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How does python-keyring provide security on Windows?

In GNOME/KDE on Linux, the user is prompted to enter his password to authorize access to the keyring on a per-application basis.

In Windows there is no such prompt when an application accesses the keyring. What is stopping a random python application to retrieve a password from the keyring by running

import keyring
get_password(service, username)

How is user consent implemented? Is the whole concept, atleast in Windows, based on the assumption that all installed programs are 'trusted'?

23

Researching this a bit, it appears that the passwords are stored within a Windows Credential Vault, which is the equivalent of the Gnome or KDE keyrings. You can actually see the ones that you have stored by opening up the Windows Credential Manager. I get there by just typing in Credential Manager on Windows 8.1 from the start screen, but I think you can get to it from the User accounts page as well.

Anyway, as you can see from the attached image, the password that I added to the keyring as a test is displayed under Windows Credentials -> Generic Credentials -> keyring_demo. Opening this window up as another user on the PC does not show this password, so it seems secured from other Users. This screen also allows you to revoke or change passwords.

Windows credential manager

As to how consent is implemented, I believe keyring will operate as long as your Windows user account is logged in, but I don't know the specifics.

1

the cedential manager method works, but in my case add:

  • internet or network addess "myPassGroup"
  • username "pass1"
  • password "xxx"

then add another entry using the same network address

  • internet or netwokr address "myPassGroup"
  • username "pass2"
  • password "xxx"

the pass2 will OVERRIDE the frist entry pass1! this is a major drewback, as the "internet or network address" is served as a groupname in keyring, I need put mutiple password under the same name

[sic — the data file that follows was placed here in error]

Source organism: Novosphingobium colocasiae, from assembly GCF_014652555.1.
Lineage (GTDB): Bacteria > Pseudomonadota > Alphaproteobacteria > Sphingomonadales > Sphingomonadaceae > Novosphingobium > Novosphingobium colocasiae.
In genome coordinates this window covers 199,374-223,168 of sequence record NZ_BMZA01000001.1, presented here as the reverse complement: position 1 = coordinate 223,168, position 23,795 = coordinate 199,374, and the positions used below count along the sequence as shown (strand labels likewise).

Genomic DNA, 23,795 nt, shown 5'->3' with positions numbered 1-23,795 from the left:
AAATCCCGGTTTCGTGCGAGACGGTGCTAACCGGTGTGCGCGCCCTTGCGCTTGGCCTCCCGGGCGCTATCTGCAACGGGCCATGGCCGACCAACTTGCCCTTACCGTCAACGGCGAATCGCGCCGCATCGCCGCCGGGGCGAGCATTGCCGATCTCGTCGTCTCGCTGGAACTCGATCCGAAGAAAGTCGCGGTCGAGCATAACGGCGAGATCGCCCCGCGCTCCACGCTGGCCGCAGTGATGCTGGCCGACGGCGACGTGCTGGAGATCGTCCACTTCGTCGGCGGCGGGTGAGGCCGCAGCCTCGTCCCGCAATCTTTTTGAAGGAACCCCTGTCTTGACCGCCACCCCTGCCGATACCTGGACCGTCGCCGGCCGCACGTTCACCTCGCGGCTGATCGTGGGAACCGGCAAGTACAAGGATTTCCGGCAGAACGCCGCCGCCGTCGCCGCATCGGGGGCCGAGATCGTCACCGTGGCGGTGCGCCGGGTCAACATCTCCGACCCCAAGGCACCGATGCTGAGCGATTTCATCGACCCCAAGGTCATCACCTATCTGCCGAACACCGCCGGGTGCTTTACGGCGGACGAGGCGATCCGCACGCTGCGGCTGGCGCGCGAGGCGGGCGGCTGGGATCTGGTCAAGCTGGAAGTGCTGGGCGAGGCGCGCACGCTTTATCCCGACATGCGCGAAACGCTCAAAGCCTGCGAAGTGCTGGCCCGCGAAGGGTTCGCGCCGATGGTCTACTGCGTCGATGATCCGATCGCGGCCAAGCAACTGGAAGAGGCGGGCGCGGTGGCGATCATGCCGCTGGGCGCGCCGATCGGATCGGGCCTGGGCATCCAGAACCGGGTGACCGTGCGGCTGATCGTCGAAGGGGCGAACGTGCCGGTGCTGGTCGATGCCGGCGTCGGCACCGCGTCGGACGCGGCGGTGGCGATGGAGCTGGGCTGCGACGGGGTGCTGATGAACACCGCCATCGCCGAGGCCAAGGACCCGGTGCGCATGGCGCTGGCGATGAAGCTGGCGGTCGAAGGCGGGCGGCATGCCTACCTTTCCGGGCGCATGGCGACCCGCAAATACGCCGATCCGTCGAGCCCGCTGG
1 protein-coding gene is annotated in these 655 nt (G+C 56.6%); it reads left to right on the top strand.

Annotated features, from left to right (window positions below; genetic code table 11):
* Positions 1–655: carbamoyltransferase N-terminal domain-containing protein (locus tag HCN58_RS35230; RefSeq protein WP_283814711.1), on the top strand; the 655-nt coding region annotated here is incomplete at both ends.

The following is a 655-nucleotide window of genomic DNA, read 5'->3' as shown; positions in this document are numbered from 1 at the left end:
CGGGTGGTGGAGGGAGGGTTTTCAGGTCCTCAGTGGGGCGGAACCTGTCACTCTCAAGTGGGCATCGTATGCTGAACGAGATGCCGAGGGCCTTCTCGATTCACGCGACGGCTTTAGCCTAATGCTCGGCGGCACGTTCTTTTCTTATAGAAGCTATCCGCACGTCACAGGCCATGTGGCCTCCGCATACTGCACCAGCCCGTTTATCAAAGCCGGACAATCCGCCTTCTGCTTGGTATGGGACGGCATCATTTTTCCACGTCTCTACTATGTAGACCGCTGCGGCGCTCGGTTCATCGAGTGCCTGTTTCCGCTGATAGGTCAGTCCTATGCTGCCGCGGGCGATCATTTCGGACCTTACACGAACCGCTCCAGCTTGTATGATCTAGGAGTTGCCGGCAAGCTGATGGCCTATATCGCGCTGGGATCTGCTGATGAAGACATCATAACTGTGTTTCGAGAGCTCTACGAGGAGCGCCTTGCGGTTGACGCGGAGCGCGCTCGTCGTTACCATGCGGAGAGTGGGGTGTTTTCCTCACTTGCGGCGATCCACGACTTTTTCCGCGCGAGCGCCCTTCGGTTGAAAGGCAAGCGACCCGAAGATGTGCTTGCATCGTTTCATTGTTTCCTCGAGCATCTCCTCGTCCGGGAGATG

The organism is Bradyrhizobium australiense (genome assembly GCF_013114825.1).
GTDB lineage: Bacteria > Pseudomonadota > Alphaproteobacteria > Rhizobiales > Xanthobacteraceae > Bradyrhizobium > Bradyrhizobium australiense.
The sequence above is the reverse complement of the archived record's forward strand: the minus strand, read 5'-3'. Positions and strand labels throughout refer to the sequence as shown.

my solution is to use the python command direct

  • open CMD in windows
  • type Python
  • then type import keyring
  • then type keyring.set_password("groupName", "passKey" ,"password")
  • then type keyring.set_password("groupName", "passKey2" ,"password2")

you can validate the result by

  • keying.get_password("groupname", "passKey")
  • keying.get_password("groupname", "passKey2")

I konw this will work, but still struggle to find where the actual data is saved

I used the following command try to find out

  • python -c "import keyring.util.platform_; print(keyring.util.platform_.config_root())"

  • python -c "import keyring.util.platform_; print(keyring.util.platform_.data_root())"

the data_root in my case is "C:\Users\JunchenLiu\AppData\Local\Python Keyring" I checked the folder, it doesn't exists... it must been saved somewhere. maybe someone can figure it out.

but my solution should work prefectly on Windows

1
  • I believe they are stored in one of two locations: C:\Users\username\AppData\Roaming\Microsoft\Credentials C:\Users\username\AppData\Local\Microsoft\Credentials but the file is encrypted. Check out this thread: serverfault.com/questions/770996/…
    – Walt Reed
    May 17 '18 at 15:50
-9
from keyring.backend import KeyringBackend

class SimpleKeyring(KeyringBackend):
    """Simple Keyring is a keyring which can store only one
    password in memory.
    """
    def __init__(self):
        self.password = ''

    def supported(self):
        return 0

    def get_password(self, service, username):
        return self.password

    def set_password(self, service, username, password):
        self.password = password
        return 0

    def delete_password(self, service, username):
        self.password = None
1
  • 1
    In what way does this answer the question?
    – Eric
    Mar 23 '15 at 18:40

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